New Moon Liftoff takes a different approach to delivering on the promise of multiuser Windows NT. Rather than processing all multiuser sessions on a central, beefy Windows NT Server, as do Microsoft and Citrix, New Moon Liftoff uses a technology called cooperative processing that intercepts server-side Microsoft API calls and redirects the display and user interaction portions of an application to networked clients for execution.
The result, says Frank Mara, vice president of marketing with New Moon, is that New Moon Liftoff places far less of a burden on the server than do either Microsoft’s Windows Terminal Server or Citrix’s Metaframe add on, both of which leverage a processing model in which all multiuser client sessions execute on the server.
New Moon is not alone in taking on the Microsoft and Citrix juggernauts head-on, however. And while New Moon Liftoff can provide multiuser connectivity for only Windows 95 and Windows NT clients, TekCentric Enterprise from TekCentric Corp. (Sunnyvale, Calif., www.tekcentric.com), another Silicon Valley start-up, provides multiuser connectivity to any client on any platform capable of supporting an Internet Explorer or Netscape Navigator Web browser.
"Conceptually, we do the same thing that Citrix does," explains Val Cureton, director of marketing communications with TekCentric. In the TekCentric Enterprise model, application execution takes place on a central server, with necessary user interface operations and data such as printer I/O, and keyboard and mouse clicks transferred from client-to-server by means of TekCentric’s Remote Presentation Protocol.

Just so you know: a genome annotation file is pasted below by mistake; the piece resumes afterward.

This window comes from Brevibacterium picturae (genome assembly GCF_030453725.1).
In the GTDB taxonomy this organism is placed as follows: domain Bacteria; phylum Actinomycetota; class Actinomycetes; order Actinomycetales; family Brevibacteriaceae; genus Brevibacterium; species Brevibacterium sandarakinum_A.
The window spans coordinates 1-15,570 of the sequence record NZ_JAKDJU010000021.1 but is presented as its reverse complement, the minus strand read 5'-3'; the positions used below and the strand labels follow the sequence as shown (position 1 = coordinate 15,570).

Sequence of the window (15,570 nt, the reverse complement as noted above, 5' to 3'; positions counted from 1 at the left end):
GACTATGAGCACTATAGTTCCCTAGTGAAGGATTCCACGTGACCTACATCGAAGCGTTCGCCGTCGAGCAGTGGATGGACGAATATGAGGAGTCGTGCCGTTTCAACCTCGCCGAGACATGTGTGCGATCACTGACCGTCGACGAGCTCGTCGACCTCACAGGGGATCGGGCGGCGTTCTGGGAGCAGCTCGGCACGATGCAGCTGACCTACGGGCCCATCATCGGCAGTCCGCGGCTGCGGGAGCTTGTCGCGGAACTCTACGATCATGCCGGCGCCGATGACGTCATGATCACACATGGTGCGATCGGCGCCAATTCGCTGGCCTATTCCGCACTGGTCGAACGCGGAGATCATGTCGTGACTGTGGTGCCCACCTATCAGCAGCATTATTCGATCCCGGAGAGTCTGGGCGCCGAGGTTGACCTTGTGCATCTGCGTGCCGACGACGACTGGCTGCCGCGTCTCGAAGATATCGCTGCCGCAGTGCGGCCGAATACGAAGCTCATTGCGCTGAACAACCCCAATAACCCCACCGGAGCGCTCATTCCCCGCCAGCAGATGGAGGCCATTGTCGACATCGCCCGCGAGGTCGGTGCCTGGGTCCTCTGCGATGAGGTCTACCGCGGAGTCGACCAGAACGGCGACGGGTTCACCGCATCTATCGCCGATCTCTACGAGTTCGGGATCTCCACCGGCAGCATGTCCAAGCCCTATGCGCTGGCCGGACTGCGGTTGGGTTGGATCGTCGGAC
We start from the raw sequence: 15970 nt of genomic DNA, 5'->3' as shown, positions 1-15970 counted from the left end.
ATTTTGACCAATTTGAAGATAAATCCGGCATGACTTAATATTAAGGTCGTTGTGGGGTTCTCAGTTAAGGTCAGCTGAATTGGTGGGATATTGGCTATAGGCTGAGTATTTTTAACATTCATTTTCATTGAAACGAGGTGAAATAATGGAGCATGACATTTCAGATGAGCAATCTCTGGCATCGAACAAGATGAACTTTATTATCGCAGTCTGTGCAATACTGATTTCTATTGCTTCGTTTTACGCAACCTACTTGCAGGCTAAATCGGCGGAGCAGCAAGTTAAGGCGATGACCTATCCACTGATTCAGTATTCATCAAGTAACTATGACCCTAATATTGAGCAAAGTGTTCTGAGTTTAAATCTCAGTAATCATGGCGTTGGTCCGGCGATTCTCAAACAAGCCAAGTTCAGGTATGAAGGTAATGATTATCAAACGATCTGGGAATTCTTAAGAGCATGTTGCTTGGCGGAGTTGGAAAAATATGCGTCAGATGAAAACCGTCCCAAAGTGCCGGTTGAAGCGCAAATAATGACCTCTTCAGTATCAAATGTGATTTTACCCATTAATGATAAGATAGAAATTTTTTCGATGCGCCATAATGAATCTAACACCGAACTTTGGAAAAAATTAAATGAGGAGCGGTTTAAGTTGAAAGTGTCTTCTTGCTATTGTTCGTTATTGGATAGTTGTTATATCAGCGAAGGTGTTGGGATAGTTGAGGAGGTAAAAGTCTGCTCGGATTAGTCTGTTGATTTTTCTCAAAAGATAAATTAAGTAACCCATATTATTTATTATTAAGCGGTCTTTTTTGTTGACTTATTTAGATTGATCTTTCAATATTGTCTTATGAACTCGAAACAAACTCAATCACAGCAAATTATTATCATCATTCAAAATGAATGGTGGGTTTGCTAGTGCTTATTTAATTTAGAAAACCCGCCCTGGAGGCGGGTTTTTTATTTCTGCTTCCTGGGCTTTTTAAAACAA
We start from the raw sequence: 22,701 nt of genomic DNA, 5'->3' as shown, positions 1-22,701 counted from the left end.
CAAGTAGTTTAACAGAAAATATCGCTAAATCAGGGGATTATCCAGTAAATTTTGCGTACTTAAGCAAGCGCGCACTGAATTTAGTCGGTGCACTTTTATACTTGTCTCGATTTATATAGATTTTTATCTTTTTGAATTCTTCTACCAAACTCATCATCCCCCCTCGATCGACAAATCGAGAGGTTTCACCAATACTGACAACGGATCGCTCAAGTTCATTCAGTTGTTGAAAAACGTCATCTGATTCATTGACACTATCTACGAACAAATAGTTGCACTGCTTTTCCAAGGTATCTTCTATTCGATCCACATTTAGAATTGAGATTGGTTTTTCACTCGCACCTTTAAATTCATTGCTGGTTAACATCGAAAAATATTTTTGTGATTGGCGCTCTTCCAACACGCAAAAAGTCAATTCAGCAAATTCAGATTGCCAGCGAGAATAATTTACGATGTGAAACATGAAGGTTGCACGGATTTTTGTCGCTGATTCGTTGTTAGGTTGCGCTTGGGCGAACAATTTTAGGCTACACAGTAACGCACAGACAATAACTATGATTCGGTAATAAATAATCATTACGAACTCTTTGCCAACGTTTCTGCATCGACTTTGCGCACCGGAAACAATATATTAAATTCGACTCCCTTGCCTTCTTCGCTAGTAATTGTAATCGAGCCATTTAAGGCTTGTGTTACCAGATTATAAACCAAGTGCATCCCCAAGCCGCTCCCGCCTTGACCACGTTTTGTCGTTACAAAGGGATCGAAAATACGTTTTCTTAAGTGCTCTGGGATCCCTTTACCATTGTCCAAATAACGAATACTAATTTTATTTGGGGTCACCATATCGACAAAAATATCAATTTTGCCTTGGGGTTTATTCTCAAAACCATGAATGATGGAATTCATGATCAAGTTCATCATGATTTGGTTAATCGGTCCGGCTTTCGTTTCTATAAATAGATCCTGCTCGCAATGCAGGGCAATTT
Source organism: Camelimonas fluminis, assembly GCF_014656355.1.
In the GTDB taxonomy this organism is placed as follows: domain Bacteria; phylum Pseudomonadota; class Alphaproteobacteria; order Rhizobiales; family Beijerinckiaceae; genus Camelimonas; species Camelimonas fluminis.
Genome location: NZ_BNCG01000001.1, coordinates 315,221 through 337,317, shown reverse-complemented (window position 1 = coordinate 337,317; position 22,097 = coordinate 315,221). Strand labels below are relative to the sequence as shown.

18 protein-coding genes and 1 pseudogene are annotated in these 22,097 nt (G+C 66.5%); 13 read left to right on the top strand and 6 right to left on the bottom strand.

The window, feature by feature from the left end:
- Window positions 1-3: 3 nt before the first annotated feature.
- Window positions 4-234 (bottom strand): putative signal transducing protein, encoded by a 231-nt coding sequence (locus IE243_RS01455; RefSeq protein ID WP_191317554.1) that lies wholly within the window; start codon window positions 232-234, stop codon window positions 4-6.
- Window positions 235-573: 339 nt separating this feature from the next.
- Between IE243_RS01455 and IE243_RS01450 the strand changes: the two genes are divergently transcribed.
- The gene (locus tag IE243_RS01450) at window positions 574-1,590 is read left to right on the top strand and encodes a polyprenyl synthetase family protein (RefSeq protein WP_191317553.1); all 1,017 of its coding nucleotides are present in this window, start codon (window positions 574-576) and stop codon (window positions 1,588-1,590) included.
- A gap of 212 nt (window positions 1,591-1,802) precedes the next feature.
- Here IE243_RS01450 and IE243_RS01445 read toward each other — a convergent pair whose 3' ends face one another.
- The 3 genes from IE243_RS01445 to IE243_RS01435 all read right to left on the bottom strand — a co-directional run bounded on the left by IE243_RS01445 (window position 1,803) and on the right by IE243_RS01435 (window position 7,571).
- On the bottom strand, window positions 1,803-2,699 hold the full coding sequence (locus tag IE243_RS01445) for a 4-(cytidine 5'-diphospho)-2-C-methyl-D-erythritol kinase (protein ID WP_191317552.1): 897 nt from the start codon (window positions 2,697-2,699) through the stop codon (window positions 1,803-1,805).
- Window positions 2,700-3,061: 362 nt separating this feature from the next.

A multiuser software solution for Windows NT is also available from Epicon Inc. (Waltham, Mass., www.epicon.com), publisher of Altis. Like TekCentric Enterprise, Epicon's Altis provides application delivery over the Internet and leverages Windows NT Server as an application server. In the Altis distributed computing model, application execution takes place remotely on individual client machines. Applications are thus downloaded from a Web site and execute remotely on a client rather than execute server-side, as in the case of Windows Terminal Server, MetaFrame and TekCentric Enterprise.